If "rough handling" at the crime lab consists of taking a 10" wrench to your brake or having Sgt. Noneck slam the rifle on the floor to "test" it a dozen times, I want PHYSICAL DAMAGE to the FACTORY parts to be evident! But like I said, it's up to the individual. If the pin can be removed or defeated without tools and without destroying the stock though, IMO that could be a liability. I'm not saying yours is. I'm just saying don't trust a computer mockup. (Unleess you are an engineer or knowledgeable and just using the computer to double-check what you already determined).
 

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BE and ME in Mechanical Engineering.

But I get ya, thanks for looking out. :)
 

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Good Post!  Can never be too careful!
 

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Your'e asking for trouble with the "fixed" collapsing stock. Buy a manufactured permanently fixed "look alike" collapsible stock or a full size fixed stock.
 

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Zombtac Operator
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fredw said:
Your'e asking for trouble with the "fixed" collapsing stock. Buy a manufactured permanently fixed "look alike" collapsible stock or a full size fixed stock.
Bushmaster factory NY Compliant (Post/Perm Brake) M4 stocks are just blind pinned and epoxied (nicely done but they are pinned nonetheless).
 

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The Artist formally known as AR_Guy
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Destro said:
Bushmaster factory NY Compliant (Post/Perm Brake) M4 stocks are just blind pinned and epoxied (nicely done but they are pinned nonetheless).
Not unless they changed the process. The Bushmasters are built on Rifle length receiver extensions. No detents for a moving stock, it just looks like it. But yes it's pinned, but on a different set up entirely.
 

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Team Kalashnikov
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Thank you for this post, Not going to do it your way but plan on pinning it this weekend.
& I'll be dammed if someone thinks they will come and slam my s**t on the floor to see if it's fixed enough.
But let's say that was the Case, even if it's a really weak pin the stock shouldn't collapse in hittingthe ground unless
The Spring is released. They would have to hold spring open and slam on floor simultaneously In order to prove strength of pin.

Destro said:
Bushmaster factory NY Compliant (Post/Perm Brake) M4 stocks are just blind pinned and epoxied (nicely done but they are pinned nonetheless).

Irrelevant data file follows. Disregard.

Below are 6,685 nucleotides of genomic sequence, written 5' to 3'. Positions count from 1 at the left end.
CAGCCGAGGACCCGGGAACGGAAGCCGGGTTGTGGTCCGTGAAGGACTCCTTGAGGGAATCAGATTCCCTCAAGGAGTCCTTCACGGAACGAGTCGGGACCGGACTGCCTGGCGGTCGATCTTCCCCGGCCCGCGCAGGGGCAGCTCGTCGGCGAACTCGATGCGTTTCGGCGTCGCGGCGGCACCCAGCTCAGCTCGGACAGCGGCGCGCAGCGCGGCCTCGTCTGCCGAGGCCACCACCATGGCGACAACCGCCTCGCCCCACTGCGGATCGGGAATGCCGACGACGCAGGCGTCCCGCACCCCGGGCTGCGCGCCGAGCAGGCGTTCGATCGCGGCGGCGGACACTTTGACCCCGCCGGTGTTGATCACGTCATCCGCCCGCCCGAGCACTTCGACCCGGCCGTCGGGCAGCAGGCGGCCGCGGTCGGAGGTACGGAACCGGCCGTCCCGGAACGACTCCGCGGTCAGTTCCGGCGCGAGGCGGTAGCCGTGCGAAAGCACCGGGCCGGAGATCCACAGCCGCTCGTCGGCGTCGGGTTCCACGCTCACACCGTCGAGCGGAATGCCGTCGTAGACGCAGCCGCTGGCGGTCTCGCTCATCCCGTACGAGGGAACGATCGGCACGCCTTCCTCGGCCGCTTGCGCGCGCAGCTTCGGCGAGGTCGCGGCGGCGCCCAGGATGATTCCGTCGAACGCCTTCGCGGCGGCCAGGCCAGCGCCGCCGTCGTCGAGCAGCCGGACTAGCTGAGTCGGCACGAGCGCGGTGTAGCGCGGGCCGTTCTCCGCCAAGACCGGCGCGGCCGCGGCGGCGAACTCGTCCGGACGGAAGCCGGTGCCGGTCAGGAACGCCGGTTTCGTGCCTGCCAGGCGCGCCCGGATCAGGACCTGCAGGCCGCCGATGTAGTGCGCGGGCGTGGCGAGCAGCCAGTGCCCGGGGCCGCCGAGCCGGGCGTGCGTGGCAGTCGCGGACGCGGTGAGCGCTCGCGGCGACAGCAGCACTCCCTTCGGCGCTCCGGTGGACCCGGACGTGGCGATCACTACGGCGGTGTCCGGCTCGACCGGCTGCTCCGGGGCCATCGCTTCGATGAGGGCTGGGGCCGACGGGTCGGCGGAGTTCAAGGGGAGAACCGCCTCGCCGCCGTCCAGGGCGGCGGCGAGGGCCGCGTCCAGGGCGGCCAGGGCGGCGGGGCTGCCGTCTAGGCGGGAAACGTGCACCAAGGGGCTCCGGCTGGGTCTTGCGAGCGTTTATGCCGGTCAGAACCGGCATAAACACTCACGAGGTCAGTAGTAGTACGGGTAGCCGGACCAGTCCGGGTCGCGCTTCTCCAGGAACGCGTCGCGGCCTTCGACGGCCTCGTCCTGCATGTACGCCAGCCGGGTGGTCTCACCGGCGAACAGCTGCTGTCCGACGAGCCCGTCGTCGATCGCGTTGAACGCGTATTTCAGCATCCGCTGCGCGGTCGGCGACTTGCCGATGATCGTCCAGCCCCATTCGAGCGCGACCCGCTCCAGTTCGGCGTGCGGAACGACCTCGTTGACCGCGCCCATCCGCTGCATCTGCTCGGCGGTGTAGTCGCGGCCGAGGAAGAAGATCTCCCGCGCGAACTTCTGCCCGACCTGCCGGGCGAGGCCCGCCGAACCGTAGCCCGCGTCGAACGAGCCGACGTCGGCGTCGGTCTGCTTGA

That's what I dont get, my NY complaint rifle stock came from smith and wesson w a Pinned stock.
Right through the side. Looks fairly breakable/removable. I don't see why I could not Pin my own in a stronger fashion and it not be legit?
 

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tagged thanks capt'
 

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Did one stock today based on this method. Worked great/
I used .30 cal gas checks on the buffer tube notches to fill them and prevent the stock from "snapping" into the wrong hole.
It was fairly simple. there is an ever so slight wiggle in the stock. However by no means is this thing moving.

Thanks again Captain WILL

My next step is assembling the lower. time permitting
 

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Discussion Starter · #16 ·
The wiggle in the stock is inherent in the stock design, it does not fit tightly on the buffer tube. Now that the stock is fixed in place, you can use a little silicone or practically anything else smudged between the buffer tube and stock on the front and back ends to stabilize and prevent the "wiggle"

I used 90 durometer urethane on one and it's solid as any fixed stock.

I found that wiggle annoying too and it's hard to imagine that does NOT affect accuracy to some degree, but every USGI with an M4 has to deal with it, and ssem to take it in stride.
 

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Hey Capt.
You think, under the current law, this is even necessary anymore?
If someone where to buy a new stock that isn't pinned....would they have to pin it under the current law?



Had to add teh smiley